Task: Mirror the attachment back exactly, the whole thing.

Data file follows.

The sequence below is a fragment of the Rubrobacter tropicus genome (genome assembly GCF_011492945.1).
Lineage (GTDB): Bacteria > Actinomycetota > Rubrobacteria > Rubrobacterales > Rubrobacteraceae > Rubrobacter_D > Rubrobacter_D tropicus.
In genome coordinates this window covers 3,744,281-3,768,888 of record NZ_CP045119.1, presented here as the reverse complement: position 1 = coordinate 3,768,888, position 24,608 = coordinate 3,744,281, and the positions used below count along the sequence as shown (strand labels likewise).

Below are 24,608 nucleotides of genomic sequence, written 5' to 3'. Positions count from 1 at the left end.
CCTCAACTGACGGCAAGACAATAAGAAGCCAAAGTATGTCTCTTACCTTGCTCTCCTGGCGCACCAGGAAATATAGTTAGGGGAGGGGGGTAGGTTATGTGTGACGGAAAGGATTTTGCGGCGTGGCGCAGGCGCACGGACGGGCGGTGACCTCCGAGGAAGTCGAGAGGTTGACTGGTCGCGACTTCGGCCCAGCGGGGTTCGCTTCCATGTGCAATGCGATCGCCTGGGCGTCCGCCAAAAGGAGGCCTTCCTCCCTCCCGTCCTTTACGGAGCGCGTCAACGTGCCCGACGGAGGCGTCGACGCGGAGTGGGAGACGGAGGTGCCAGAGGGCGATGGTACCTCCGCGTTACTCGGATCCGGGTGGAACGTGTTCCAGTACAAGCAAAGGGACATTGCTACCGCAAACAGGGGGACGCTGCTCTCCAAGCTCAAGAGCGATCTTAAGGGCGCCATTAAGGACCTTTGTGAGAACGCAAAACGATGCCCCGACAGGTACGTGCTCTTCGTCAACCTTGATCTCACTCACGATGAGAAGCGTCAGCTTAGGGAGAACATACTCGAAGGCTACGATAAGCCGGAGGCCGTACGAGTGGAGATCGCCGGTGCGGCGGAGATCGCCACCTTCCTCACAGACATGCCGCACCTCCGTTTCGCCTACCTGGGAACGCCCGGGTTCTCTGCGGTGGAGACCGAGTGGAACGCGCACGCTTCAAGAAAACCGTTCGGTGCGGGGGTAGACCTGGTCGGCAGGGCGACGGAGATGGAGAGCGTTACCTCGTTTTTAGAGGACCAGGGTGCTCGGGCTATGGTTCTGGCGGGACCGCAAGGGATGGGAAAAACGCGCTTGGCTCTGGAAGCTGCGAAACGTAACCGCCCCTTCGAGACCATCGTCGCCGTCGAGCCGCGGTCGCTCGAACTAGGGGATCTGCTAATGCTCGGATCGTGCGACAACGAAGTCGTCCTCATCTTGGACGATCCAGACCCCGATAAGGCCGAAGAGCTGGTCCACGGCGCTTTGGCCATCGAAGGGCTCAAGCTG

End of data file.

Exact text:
The sequence below is a fragment of the Rubrobacter tropicus genome (genome assembly GCF_011492945.1).
Lineage (GTDB): Bacteria > Actinomycetota > Rubrobacteria > Rubrobacterales > Rubrobacteraceae > Rubrobacter_D > Rubrobacter_D tropicus.
In genome coordinates this window covers 3,744,281-3,768,888 of record NZ_CP045119.1, presented here as the reverse complement: position 1 = coordinate 3,768,888, position 24,608 = coordinate 3,744,281, and the positions used below count along the sequence as shown (strand labels likewise).

Below are 24,608 nucleotides of genomic sequence, written 5' to 3'. Positions count from 1 at the left end.
CCTCAACTGACGGCAAGACAATAAGAAGCCAAAGTATGTCTCTTACCTTGCTCTCCTGGCGCACCAGGAAATATAGTTAGGGGAGGGGGGTAGGTTATGTGTGACGGAAAGGATTTTGCGGCGTGGCGCAGGCGCACGGACGGGCGGTGACCTCCGAGGAAGTCGAGAGGTTGACTGGTCGCGACTTCGGCCCAGCGGGGTTCGCTTCCATGTGCAATGCGATCGCCTGGGCGTCCGCCAAAAGGAGGCCTTCCTCCCTCCCGTCCTTTACGGAGCGCGTCAACGTGCCCGACGGAGGCGTCGACGCGGAGTGGGAGACGGAGGTGCCAGAGGGCGATGGTACCTCCGCGTTACTCGGATCCGGGTGGAACGTGTTCCAGTACAAGCAAAGGGACATTGCTACCGCAAACAGGGGGACGCTGCTCTCCAAGCTCAAGAGCGATCTTAAGGGCGCCATTAAGGACCTTTGTGAGAACGCAAAACGATGCCCCGACAGGTACGTGCTCTTCGTCAACCTTGATCTCACTCACGATGAGAAGCGTCAGCTTAGGGAGAACATACTCGAAGGCTACGATAAGCCGGAGGCCGTACGAGTGGAGATCGCCGGTGCGGCGGAGATCGCCACCTTCCTCACAGACATGCCGCACCTCCGTTTCGCCTACCTGGGAACGCCCGGGTTCTCTGCGGTGGAGACCGAGTGGAACGCGCACGCTTCAAGAAAACCGTTCGGTGCGGGGGTAGACCTGGTCGGCAGGGCGACGGAGATGGAGAGCGTTACCTCGTTTTTAGAGGACCAGGGTGCTCGGGCTATGGTTCTGGCGGGACCGCAAGGGATGGGAAAAACGCGCTTGGCTCTGGAAGCTGCGAAACGTAACCGCCCCTTCGAGACCATCGTCGCCGTCGAGCCGCGGTCGCTCGAACTAGGGGATCTGCTAATGCTCGGATCGTGCGACAACGAAGTCGTCCTCATCTTGGACGATCCAGACCCCGATAAGGCCGAAGAGCTGGTCCACGGCGCTTTGGCCATCGAAGGGCTCAAGCTG